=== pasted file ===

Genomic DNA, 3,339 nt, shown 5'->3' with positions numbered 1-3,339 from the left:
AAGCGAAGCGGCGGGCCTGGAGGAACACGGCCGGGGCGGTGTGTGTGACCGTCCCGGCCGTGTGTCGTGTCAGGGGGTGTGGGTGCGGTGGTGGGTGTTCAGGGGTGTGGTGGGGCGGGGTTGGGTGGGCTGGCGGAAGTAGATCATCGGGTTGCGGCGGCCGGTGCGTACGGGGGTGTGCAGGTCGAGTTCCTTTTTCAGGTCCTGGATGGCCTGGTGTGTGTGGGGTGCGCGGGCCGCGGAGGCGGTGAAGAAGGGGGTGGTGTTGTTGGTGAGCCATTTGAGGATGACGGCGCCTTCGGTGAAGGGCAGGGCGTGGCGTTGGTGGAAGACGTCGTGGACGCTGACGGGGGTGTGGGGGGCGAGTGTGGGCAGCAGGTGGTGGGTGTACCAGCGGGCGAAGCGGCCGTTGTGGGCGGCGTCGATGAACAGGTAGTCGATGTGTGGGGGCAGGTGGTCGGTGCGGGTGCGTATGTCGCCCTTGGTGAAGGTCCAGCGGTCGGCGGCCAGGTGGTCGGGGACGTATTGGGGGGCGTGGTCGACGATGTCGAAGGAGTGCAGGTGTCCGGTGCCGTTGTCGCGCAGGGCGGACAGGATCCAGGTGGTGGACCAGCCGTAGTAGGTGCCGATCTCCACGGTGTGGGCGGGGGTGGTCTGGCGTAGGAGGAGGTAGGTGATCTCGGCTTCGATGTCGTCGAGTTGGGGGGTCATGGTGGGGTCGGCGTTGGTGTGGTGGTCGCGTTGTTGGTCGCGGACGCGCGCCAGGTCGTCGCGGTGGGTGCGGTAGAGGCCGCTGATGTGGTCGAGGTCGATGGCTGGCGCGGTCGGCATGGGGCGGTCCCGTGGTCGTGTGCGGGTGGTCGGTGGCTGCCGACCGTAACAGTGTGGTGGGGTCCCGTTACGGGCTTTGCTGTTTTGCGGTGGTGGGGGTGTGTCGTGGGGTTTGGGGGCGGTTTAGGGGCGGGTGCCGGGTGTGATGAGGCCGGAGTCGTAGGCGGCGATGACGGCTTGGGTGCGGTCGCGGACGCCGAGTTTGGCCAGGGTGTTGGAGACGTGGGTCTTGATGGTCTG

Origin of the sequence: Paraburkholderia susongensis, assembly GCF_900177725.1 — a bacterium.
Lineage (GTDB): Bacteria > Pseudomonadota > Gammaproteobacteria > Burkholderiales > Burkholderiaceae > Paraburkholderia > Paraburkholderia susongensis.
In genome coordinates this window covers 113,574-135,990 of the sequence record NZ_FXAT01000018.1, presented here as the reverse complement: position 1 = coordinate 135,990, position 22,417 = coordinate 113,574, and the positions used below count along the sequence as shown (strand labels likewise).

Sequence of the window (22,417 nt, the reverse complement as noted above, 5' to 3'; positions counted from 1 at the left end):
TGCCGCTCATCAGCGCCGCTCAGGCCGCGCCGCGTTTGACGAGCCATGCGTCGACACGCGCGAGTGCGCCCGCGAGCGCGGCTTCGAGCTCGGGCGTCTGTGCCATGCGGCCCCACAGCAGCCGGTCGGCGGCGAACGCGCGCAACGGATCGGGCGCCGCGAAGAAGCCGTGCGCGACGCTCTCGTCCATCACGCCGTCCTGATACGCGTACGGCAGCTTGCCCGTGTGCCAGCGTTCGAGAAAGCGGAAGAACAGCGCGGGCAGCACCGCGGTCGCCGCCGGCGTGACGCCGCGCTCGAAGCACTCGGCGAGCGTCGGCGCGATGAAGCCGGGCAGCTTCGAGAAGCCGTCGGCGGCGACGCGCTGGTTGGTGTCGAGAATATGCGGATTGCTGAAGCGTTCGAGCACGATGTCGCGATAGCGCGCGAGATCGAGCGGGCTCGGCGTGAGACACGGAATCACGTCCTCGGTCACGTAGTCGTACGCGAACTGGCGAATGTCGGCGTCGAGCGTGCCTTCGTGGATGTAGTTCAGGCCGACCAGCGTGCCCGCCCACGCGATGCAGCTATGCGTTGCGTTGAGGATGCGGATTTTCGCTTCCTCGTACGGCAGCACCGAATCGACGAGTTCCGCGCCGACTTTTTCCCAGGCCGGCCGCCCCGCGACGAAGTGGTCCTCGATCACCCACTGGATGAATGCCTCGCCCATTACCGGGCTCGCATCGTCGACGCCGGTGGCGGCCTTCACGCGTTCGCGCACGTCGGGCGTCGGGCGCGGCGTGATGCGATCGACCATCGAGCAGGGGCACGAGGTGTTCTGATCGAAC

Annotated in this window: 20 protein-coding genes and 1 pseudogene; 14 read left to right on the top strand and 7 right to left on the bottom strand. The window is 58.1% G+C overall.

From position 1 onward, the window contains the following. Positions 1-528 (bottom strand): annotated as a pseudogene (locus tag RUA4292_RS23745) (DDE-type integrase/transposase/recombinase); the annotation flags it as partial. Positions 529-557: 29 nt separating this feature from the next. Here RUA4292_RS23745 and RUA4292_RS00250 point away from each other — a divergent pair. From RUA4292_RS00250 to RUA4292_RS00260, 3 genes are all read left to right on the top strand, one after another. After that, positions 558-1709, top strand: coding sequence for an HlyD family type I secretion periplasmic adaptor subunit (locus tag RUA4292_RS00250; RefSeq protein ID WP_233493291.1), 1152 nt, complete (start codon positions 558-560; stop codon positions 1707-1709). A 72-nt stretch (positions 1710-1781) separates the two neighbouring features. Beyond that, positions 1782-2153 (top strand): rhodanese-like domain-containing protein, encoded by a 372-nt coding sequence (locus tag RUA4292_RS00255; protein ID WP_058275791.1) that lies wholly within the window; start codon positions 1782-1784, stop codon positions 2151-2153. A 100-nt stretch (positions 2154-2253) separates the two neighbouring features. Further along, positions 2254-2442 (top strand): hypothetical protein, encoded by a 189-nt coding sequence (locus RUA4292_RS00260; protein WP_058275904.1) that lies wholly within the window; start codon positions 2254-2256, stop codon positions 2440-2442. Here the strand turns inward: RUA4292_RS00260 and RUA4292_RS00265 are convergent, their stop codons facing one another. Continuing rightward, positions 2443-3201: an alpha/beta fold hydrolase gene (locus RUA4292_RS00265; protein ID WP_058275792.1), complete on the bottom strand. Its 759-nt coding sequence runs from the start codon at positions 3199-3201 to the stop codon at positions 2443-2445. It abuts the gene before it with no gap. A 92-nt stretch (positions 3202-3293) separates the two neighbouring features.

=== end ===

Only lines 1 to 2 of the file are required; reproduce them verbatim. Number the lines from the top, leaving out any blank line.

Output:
Genomic DNA, 3,339 nt, shown 5'->3' with positions numbered 1-3,339 from the left:
AAGCGAAGCGGCGGGCCTGGAGGAACACGGCCGGGGCGGTGTGTGTGACCGTCCCGGCCGTGTGTCGTGTCAGGGGGTGTGGGTGCGGTGGTGGGTGTTCAGGGGTGTGGTGGGGCGGGGTTGGGTGGGCTGGCGGAAGTAGATCATCGGGTTGCGGCGGCCGGTGCGTACGGGGGTGTGCAGGTCGAGTTCCTTTTTCAGGTCCTGGATGGCCTGGTGTGTGTGGGGTGCGCGGGCCGCGGAGGCGGTGAAGAAGGGGGTGGTGTTGTTGGTGAGCCATTTGAGGATGACGGCGCCTTCGGTGAAGGGCAGGGCGTGGCGTTGGTGGAAGACGTCGTGGACGCTGACGGGGGTGTGGGGGGCGAGTGTGGGCAGCAGGTGGTGGGTGTACCAGCGGGCGAAGCGGCCGTTGTGGGCGGCGTCGATGAACAGGTAGTCGATGTGTGGGGGCAGGTGGTCGGTGCGGGTGCGTATGTCGCCCTTGGTGAAGGTCCAGCGGTCGGCGGCCAGGTGGTCGGGGACGTATTGGGGGGCGTGGTCGACGATGTCGAAGGAGTGCAGGTGTCCGGTGCCGTTGTCGCGCAGGGCGGACAGGATCCAGGTGGTGGACCAGCCGTAGTAGGTGCCGATCTCCACGGTGTGGGCGGGGGTGGTCTGGCGTAGGAGGAGGTAGGTGATCTCGGCTTCGATGTCGTCGAGTTGGGGGGTCATGGTGGGGTCGGCGTTGGTGTGGTGGTCGCGTTGTTGGTCGCGGACGCGCGCCAGGTCGTCGCGGTGGGTGCGGTAGAGGCCGCTGATGTGGTCGAGGTCGATGGCTGGCGCGGTCGGCATGGGGCGGTCCCGTGGTCGTGTGCGGGTGGTCGGTGGCTGCCGACCGTAACAGTGTGGTGGGGTCCCGTTACGGGCTTTGCTGTTTTGCGGTGGTGGGGGTGTGTCGTGGGGTTTGGGGGCGGTTTAGGGGCGGGTGCCGGGTGTGATGAGGCCGGAGTCGTAGGCGGCGATGACGGCTTGGGTGCGGTCGCGGACGCCGAGTTTGGCCAGGGTGTTGGAGACGTGGGTCTTGATGGTCTG